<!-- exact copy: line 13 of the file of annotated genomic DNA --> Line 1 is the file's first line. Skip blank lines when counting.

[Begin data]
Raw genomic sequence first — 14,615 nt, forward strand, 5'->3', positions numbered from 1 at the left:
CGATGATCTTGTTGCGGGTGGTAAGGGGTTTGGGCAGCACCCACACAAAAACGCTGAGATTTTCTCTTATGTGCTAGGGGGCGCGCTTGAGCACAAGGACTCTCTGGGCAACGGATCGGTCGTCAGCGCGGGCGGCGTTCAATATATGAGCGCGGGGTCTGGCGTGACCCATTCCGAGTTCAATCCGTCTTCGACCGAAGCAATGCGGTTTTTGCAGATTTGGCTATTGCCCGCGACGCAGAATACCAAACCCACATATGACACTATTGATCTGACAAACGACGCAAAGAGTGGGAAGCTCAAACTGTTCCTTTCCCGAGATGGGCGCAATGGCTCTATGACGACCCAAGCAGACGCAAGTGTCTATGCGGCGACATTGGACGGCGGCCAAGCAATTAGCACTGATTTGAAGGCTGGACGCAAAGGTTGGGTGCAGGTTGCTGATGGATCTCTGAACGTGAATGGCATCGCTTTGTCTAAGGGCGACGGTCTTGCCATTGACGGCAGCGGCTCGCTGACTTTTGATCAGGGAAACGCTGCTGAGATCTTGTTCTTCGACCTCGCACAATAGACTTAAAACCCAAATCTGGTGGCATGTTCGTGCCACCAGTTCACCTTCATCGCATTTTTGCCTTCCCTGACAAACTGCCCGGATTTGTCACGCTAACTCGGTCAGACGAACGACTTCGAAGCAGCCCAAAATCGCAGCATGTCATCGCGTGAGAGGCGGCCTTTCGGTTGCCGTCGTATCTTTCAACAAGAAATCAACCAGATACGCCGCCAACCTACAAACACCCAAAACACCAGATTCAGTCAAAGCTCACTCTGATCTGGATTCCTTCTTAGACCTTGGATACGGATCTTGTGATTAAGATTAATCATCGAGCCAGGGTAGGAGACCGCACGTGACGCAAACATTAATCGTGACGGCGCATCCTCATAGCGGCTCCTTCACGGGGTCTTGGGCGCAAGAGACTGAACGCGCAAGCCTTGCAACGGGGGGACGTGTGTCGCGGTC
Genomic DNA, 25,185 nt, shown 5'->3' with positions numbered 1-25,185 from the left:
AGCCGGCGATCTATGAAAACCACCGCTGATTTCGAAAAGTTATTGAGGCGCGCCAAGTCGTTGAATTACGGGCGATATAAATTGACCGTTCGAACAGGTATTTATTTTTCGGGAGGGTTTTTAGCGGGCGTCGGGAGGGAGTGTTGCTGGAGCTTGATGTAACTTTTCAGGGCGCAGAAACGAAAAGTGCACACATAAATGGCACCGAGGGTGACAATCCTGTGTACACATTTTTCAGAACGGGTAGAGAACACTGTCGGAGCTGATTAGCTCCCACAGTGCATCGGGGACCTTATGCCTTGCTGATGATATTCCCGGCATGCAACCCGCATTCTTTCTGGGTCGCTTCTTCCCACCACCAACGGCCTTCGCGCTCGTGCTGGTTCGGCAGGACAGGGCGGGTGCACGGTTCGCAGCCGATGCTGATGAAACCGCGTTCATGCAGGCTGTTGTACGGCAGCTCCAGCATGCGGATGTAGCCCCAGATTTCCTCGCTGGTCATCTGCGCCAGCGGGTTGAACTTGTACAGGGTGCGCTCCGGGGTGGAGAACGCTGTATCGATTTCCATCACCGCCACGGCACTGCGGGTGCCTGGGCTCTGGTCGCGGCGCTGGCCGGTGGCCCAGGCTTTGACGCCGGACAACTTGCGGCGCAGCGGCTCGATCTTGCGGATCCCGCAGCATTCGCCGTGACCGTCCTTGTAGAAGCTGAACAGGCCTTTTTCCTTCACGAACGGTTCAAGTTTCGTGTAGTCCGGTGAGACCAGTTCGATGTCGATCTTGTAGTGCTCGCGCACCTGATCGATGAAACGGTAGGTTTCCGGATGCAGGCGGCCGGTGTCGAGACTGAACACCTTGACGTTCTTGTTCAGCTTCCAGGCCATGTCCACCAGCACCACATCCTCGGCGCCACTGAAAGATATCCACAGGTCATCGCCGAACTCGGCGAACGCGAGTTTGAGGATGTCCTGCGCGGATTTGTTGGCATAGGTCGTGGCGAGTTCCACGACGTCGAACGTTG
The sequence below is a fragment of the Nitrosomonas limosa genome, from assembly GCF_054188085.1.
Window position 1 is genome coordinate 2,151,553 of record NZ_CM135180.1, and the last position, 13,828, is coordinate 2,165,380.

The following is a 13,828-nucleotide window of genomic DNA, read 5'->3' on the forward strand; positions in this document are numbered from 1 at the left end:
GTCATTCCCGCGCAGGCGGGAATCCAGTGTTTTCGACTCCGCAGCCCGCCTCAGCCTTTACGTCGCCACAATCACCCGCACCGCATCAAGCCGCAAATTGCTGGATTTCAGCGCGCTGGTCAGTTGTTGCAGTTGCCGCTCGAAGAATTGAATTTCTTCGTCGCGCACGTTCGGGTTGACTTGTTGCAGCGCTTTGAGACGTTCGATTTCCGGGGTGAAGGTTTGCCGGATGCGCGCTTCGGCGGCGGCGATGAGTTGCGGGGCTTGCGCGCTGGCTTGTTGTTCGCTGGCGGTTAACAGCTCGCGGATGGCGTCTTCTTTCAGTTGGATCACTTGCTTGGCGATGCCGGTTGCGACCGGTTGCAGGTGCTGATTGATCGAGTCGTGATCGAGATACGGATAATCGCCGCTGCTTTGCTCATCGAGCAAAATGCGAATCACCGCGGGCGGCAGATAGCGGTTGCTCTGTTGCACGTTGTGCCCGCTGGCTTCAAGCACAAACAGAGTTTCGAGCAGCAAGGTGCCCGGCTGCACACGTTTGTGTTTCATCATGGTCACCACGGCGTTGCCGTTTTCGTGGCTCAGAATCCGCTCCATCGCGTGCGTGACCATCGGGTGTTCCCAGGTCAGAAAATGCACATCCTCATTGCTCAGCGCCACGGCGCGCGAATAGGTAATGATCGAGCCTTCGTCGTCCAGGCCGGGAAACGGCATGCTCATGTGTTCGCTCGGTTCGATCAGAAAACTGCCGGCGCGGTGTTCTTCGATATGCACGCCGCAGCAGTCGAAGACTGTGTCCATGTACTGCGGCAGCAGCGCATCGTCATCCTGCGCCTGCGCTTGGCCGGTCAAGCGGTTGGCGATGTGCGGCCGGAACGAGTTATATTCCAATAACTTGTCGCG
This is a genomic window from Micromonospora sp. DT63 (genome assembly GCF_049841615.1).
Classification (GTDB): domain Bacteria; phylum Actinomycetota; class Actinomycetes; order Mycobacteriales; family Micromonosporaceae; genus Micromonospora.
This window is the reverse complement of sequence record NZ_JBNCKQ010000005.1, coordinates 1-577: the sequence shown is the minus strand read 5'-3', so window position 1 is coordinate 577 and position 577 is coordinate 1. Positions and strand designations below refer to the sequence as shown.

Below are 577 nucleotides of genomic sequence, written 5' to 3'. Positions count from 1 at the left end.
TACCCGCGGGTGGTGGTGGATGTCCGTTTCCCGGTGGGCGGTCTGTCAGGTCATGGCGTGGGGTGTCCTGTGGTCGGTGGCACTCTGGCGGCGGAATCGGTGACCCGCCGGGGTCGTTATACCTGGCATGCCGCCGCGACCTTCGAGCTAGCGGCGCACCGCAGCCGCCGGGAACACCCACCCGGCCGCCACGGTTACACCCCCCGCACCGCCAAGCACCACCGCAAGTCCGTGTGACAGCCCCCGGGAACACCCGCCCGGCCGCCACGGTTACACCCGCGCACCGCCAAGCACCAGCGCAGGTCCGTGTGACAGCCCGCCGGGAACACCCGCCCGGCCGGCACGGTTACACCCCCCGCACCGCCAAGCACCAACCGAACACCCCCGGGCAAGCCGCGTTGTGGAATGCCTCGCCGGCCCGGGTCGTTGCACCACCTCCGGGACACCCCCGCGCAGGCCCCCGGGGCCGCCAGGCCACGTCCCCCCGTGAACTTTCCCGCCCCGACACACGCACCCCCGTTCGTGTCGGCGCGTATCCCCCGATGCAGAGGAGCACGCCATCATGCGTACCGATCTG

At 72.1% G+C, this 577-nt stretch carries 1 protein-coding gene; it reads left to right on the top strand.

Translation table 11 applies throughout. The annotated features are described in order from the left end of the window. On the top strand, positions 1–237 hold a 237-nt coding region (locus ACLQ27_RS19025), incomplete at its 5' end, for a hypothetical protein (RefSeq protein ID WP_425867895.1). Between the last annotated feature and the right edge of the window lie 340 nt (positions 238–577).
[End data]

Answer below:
TACCCGCGGGTGGTGGTGGATGTCCGTTTCCCGGTGGGCGGTCTGTCAGGTCATGGCGTGGGGTGTCCTGTGGTCGGTGGCACTCTGGCGGCGGAATCGGTGACCCGCCGGGGTCGTTATACCTGGCATGCCGCCGCGACCTTCGAGCTAGCGGCGCACCGCAGCCGCCGGGAACACCCACCCGGCCGCCACGGTTACACCCCCCGCACCGCCAAGCACCACCGCAAGTCCGTGTGACAGCCCCCGGGAACACCCGCCCGGCCGCCACGGTTACACCCGCGCACCGCCAAGCACCAGCGCAGGTCCGTGTGACAGCCCGCCGGGAACACCCGCCCGGCCGGCACGGTTACACCCCCCGCACCGCCAAGCACCAACCGAACACCCCCGGGCAAGCCGCGTTGTGGAATGCCTCGCCGGCCCGGGTCGTTGCACCACCTCCGGGACACCCCCGCGCAGGCCCCCGGGGCCGCCAGGCCACGTCCCCCCGTGAACTTTCCCGCCCCGACACACGCACCCCCGTTCGTGTCGGCGCGTATCCCCCGATGCAGAGGAGCACGCCATCATGCGTACCGATCTG